The Hong Kong Hilton was located at 2 Queen's Road, the center of Central District and a premier location with a relatively unobstructed harbour view. But the hotel’s mere location was not the only real-estate factor that hastened its demise. Zoning restrictions also became a problem. At the time of the decision to demolish the Hilton, Hong Kong’s building and planning regulations contained no zone especially for hotels. For that matter, the government offered no special tax incentives for hotel developers.

A particular aspect of the zoning code, the plot ratio, worked against hotels. The plot ratio specifies the relationship of the square footage of a building to the square footage of the land on which that building rests. The higher the plot ratio, therefore, the less restrictive the zoning. Domestic properties, for instance, have a plot ratio of 8 to 10, while non-domestic and commercial ones have a plot ratio of 15.

Hotels were generally treated as domestic rather than non-domestic or commercial properties. Hotel developers were generally assigned a plot ratio of 10, which would generally include the basement and the engineering rooms. At that, they had to obtain the concessions from the government to get that high a ratio.

The plot ratio was calculated at the time the government auctioned the land. Factors bearing on the ratio are density of population, sewage availability, and transportation services.

Considering land values, potential return, and fire and zoning codes, it is little wonder that the owners of hotel properties have been doing their sums. “You cannot blame the hotel investors,” said Manuel Woo, executive director of the Hong Kong Hotels Association, “but we are seeing an epidemic of hotels turning into commercial buildings, and I am very concerned.” The situation in Hong Kong is unusual in that office space is extremely valuable, while the incentives to own a hotel are few. Even more peculiar is the fact that the hotels being demolished were profitable enterprises, in contrast to, say, hotels in New York City in the mid-1960s, when many unprofitable properties were leveled.

Hilton Aftermath

The demolition of hotels seems to have abated in recent months. Perhaps the real-estate market has reached some sort of balance between office space and hotels. Nevertheless, two of the major hotels in Central, the 605-room J.W Marriott Hotel and the 513-room Conrad Hotel, were unexpectedly put on the block to be sold. Both owners gave their reason for the sale as getting rid of non-core business. The owning group of the Conrad, the Taiwan-backed Pacific Electric Wire & Cable conglomerate, wants to sell its 30-percent stake in the Conrad for HK$600 million, while the British Swire Group put a price tag of about HK$2.8 billion on its wholly owned J.W Marriott Hotel. Both hotels are located in Central and both hotel-management companies are expected to continue their management of the hotels after the sale.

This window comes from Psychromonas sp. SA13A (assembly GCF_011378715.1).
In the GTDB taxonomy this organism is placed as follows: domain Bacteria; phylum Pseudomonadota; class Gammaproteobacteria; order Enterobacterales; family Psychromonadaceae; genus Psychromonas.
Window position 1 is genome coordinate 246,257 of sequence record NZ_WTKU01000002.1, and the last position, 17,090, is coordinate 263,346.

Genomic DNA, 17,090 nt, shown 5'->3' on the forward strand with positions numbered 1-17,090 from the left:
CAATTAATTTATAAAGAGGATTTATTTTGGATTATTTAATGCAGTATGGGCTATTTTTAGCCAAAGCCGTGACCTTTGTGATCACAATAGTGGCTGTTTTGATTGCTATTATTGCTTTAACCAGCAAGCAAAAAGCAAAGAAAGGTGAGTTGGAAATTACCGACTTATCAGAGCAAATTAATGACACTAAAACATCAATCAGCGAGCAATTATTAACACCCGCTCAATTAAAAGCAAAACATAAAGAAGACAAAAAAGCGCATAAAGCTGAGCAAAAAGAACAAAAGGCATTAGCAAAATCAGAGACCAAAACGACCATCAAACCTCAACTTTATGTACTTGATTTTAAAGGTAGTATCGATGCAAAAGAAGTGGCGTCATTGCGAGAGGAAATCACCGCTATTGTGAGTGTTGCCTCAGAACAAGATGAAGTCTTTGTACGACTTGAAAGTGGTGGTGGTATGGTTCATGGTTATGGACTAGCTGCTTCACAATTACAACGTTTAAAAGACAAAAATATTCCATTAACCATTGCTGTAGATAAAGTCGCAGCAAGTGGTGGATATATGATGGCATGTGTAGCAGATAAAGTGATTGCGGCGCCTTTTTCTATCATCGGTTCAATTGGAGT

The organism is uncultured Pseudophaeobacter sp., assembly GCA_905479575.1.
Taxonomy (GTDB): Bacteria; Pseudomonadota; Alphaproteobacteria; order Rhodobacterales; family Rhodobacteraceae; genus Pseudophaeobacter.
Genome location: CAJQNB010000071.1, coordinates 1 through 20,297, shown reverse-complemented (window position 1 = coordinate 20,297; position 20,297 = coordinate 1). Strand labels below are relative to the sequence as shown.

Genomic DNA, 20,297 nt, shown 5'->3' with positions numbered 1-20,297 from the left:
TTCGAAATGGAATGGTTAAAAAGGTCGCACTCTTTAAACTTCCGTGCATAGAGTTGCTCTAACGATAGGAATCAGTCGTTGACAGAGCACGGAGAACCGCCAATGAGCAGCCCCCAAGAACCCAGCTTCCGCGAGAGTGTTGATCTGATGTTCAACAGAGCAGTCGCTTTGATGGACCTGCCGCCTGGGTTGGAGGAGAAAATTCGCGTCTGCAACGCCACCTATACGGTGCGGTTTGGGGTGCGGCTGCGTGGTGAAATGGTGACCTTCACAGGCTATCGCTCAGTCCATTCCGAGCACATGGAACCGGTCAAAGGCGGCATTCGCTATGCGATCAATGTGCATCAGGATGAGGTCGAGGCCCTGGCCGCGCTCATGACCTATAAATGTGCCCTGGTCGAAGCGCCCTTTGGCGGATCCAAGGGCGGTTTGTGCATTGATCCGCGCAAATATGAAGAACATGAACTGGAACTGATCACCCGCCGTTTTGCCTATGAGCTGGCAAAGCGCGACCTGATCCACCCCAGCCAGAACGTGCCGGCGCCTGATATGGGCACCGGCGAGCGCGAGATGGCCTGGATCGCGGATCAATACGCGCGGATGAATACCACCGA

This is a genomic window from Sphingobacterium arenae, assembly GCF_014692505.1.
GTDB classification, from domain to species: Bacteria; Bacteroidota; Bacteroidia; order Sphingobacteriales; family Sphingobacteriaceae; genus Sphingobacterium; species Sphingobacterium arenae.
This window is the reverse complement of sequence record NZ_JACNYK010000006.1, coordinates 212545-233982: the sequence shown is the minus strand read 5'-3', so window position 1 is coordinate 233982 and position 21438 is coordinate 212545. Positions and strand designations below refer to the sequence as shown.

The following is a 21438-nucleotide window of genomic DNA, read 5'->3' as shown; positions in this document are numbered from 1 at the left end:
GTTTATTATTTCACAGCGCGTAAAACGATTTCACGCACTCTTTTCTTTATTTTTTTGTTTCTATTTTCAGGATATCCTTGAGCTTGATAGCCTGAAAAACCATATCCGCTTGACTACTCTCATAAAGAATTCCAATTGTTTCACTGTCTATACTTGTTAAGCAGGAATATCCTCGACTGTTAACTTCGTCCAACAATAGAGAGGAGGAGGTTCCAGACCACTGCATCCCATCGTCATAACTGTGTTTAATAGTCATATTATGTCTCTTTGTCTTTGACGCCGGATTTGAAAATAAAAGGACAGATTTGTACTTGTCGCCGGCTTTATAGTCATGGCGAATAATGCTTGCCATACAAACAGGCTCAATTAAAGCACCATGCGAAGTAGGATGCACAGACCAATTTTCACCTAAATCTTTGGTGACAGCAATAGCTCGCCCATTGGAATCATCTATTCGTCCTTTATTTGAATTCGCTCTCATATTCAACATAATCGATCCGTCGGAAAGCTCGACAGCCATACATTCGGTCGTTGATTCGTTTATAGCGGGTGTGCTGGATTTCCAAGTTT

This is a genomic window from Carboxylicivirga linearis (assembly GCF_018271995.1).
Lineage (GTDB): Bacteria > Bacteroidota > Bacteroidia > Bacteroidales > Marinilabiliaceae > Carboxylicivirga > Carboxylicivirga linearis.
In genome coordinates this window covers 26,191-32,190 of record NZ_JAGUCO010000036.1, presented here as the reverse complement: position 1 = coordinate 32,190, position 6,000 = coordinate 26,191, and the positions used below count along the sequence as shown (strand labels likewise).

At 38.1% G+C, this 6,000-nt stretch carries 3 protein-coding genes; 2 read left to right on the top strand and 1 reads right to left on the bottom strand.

Existing hotels are in a strong position to charge high room rates. Because of high occupancy throughout the year, remaining hotels have been able to increase room rates substantially beyond the annual 9-percent inflation rate, jumping rates by 15 to 20 percent annually and by 25 percent in some cases.

While those room-rate increases are keeping the hotels alive, they also may be driving some price sensitive tourists elsewhere in Pacific Asia. Until the new hotel rooms are opened, room rates will almost certainly continue to escalate. That puts even more pressure on the Hong Kong tourism industry.

Prospects

Many of the factors that contributed to the downfall of the Hilton and other hotels remain unresolved. The recently completed changeover of administration of Hong Kong makes matters even more uncertain.

Fire ordinances.

The Hotel Ordinance (fire code) went to the newly elected Legislative Council (Legco) for consideration, but China authorities insisted that the election of that council constituted a violation of the agreement between China and Britain. Dissolved as of June 30, 1997, the former Legislative Council will be replaced by new officials to be selected out of 400 current members. The fire ordinance remains in limbo.

Plot ratio.

The government of Hong Kong has set aside about nine sites for hotel development in Hong Kong and Kowloon. Most of these sites are in suburban rather than central areas. In a move to encourage development of these hotel sites, the government announced on September 2, 1995, a relaxation of plot ratios for hotel developments to a maximum of 15, similar to that of other commercial developments. At the same time, however, the government also decided to remove any concession regarding the basement and the engineering plant rooms for the purpose of calculating the plot ratio for new hotels. This concession was regularly made to hotels for the past 30 years.